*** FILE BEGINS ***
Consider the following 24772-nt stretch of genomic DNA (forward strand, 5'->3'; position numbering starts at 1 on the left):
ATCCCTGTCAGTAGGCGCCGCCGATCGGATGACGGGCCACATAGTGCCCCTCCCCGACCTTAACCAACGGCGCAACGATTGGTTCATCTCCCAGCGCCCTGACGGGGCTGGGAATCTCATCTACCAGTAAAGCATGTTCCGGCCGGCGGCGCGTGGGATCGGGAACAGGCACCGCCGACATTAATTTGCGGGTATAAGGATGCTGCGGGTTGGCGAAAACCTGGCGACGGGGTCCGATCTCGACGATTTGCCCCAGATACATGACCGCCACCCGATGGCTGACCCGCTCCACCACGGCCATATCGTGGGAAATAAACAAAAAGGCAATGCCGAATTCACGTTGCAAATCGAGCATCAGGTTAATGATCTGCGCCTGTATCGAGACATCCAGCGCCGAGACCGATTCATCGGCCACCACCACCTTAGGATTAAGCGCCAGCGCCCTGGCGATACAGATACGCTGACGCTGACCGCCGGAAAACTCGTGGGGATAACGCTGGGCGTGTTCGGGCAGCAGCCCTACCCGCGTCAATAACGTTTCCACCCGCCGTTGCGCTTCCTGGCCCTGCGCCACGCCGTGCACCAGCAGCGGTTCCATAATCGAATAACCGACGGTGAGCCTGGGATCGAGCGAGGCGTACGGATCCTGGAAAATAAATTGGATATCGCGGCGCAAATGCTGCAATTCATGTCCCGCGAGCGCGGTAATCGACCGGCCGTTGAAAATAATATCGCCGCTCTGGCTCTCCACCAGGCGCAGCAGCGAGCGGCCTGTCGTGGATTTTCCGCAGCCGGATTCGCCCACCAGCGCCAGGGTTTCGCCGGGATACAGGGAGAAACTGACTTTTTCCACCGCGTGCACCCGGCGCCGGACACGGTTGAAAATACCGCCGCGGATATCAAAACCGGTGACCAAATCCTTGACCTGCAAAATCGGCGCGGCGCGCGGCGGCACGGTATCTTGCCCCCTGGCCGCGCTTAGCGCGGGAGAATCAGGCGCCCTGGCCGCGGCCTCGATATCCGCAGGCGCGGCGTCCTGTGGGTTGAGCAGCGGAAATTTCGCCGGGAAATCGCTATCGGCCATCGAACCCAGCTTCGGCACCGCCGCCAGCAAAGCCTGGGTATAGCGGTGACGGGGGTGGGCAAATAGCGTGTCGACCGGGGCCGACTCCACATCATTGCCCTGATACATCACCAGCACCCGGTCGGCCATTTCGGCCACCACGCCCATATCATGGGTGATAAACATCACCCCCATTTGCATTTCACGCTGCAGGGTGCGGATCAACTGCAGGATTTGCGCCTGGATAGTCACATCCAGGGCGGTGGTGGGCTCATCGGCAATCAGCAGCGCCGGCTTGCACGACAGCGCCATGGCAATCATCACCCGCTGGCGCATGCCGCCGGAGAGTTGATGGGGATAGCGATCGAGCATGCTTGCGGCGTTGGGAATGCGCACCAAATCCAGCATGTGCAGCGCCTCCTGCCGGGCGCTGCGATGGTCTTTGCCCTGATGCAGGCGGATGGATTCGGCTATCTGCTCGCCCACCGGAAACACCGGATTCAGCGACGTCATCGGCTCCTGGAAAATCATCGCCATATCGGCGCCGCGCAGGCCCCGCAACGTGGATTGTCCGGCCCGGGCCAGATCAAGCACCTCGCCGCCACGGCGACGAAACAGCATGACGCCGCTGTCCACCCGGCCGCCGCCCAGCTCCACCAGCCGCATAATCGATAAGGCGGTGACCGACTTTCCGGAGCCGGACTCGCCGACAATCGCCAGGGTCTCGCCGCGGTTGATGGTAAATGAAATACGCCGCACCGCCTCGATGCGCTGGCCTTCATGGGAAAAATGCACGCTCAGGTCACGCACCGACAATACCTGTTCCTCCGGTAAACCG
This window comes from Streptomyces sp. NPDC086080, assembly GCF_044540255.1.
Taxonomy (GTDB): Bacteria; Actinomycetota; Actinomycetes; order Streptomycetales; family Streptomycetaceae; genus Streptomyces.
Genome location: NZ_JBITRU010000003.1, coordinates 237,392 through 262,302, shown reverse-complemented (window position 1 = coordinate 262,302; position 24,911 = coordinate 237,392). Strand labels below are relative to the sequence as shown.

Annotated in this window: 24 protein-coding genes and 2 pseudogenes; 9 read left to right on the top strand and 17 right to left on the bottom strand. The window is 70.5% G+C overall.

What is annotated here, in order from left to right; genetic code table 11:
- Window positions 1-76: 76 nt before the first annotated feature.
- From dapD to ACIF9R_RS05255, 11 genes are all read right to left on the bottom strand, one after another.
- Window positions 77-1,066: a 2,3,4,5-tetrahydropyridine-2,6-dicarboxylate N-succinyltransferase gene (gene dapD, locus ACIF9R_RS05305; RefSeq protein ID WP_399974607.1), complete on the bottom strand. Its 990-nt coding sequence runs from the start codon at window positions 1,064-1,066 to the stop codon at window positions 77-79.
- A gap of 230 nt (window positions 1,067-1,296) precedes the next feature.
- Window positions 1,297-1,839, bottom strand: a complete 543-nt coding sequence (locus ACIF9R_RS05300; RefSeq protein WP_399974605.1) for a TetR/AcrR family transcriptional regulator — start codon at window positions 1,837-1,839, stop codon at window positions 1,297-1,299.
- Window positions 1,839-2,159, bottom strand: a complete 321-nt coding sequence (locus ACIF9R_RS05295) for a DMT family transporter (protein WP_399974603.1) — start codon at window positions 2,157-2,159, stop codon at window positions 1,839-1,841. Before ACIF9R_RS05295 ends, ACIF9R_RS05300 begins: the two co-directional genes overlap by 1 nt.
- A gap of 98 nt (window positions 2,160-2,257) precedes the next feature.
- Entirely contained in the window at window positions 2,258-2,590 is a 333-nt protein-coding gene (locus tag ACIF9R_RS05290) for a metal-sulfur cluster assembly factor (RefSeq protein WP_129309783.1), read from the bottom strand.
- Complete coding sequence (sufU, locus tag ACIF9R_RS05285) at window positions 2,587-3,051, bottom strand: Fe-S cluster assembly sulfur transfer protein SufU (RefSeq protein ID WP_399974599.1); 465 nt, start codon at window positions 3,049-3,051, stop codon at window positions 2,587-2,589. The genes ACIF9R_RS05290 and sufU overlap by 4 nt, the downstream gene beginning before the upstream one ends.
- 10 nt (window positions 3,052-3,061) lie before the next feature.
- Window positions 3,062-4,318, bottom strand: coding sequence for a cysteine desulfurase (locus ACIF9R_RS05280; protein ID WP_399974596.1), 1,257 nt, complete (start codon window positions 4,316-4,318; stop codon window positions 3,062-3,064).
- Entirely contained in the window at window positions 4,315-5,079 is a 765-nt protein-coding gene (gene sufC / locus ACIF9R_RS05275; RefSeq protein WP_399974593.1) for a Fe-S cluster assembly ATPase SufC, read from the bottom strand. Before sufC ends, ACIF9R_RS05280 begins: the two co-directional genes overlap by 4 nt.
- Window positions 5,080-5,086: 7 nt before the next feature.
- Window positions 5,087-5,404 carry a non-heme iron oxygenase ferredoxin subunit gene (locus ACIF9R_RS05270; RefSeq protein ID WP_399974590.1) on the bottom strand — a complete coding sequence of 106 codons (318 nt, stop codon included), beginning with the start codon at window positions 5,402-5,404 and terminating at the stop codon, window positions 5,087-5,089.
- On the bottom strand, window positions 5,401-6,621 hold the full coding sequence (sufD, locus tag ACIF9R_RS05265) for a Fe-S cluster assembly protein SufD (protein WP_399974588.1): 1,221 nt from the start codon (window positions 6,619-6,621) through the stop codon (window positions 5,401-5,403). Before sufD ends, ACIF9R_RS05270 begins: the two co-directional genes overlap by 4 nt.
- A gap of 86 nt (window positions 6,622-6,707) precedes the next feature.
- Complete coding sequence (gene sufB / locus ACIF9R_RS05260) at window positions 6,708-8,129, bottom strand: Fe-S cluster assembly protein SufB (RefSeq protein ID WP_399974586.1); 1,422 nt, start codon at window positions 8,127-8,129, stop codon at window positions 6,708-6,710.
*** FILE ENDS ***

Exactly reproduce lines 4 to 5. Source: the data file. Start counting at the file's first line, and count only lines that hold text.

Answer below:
Taxonomy (GTDB): Bacteria; Actinomycetota; Actinomycetes; order Streptomycetales; family Streptomycetaceae; genus Streptomyces.
Genome location: NZ_JBITRU010000003.1, coordinates 237,392 through 262,302, shown reverse-complemented (window position 1 = coordinate 262,302; position 24,911 = coordinate 237,392). Strand labels below are relative to the sequence as shown.